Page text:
Surging shekel costs industry $700m.

The shekel snapped a four-day win streak against the dollar on Tuesday, slipping to 4.1240 from 4.1235 on Monday but remains around its best levels in six years.

By SHARON WROBEL
April 11, 2007 07:34
1 minute read.
export biz 88 298

export biz 88 298. (photo credit: Ariel Jerozolimski)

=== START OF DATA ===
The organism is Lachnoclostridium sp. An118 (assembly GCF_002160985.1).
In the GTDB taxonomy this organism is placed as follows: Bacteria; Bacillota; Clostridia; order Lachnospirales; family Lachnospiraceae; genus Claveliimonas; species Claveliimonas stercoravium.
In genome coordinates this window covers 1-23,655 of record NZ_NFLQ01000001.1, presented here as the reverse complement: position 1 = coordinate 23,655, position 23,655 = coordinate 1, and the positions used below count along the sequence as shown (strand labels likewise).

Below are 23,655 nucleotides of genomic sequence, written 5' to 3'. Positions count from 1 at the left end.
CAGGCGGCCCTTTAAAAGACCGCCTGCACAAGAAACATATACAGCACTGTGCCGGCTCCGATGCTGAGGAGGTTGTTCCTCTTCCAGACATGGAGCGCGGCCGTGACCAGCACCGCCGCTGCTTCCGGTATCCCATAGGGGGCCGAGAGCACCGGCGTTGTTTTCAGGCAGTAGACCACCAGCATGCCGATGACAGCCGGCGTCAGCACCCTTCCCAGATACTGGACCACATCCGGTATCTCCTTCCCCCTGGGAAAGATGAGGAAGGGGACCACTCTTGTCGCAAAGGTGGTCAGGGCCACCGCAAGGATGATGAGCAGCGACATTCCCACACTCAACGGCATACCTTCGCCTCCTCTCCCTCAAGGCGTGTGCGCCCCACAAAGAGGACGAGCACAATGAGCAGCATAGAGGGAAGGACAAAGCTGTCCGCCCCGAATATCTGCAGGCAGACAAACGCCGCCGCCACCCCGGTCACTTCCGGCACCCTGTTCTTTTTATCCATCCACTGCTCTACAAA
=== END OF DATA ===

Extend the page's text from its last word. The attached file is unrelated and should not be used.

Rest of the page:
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The continued weakening of the shekel-dollar exchange rate has cost Israeli exporters $700 million since the beginning of the year, the Manufacturers Association of Israel said Tuesday, with the move especially having an impact on exporters. "The weakness of the dollar is negatively affecting exporters in their competitive ability and is bound to hurt their profitability," said Richard Gussow, senior analyst at Excellence Nessuah. The shekel snapped a four-day win streak against the dollar on Tuesday, slipping to 4.1240 from 4.1235 on Monday but remains around its best levels in six years. "In the long-run, the hardest hit are those export companies, which are based purely in Israel, while the affect on export companies such as Makhteshim Agam and Israel Chemicals will be less critical as they have operations overseas and are increasing their sales to Europe on the back of a stronger euro," noted Gussow. "In addition, they are profiting from the strength of the shekel as much of their cost base is in Israel." With the shekel continuing to strengthen and the dollar weakening, president of the Manufacturers Association, Shraga Brosh, on Tuesday urged Bank of Israel Governor Stanley Fischer to make a 0.5 percentage-point cut in the base lending rate for May, in an effort to reverse the trend of the gaining shekel and secure the competitive power of the exporters. Since Fischer left interest rates unchanged at the end of last month after a round of rate cuts since October, the shekel has gained 1.7% against the greenback. "If the shekel-dollar exchange rate remains at its current low level, the industry could be expected to lose $2.4 billion in sales in the year of 2007," said Brosh. Economists at the Association pointed out that over the past year, the shekel has gained 10% in nominal terms against the dollar, a situation that Brosh said was already hurting exporters' profitability as the damage to their competitive ability was affecting future export deals, in particular in the traditional industries. Brosh warned, however, that the continued strengthening of the shekel against the dollar also would impact sales to the domestic market. "The local market and in particular the traditional industry will be hit hard as they have difficulty in guarding their competitive power against import competitors as imported goods have become cheaper given the strong shekel," said Brosh.

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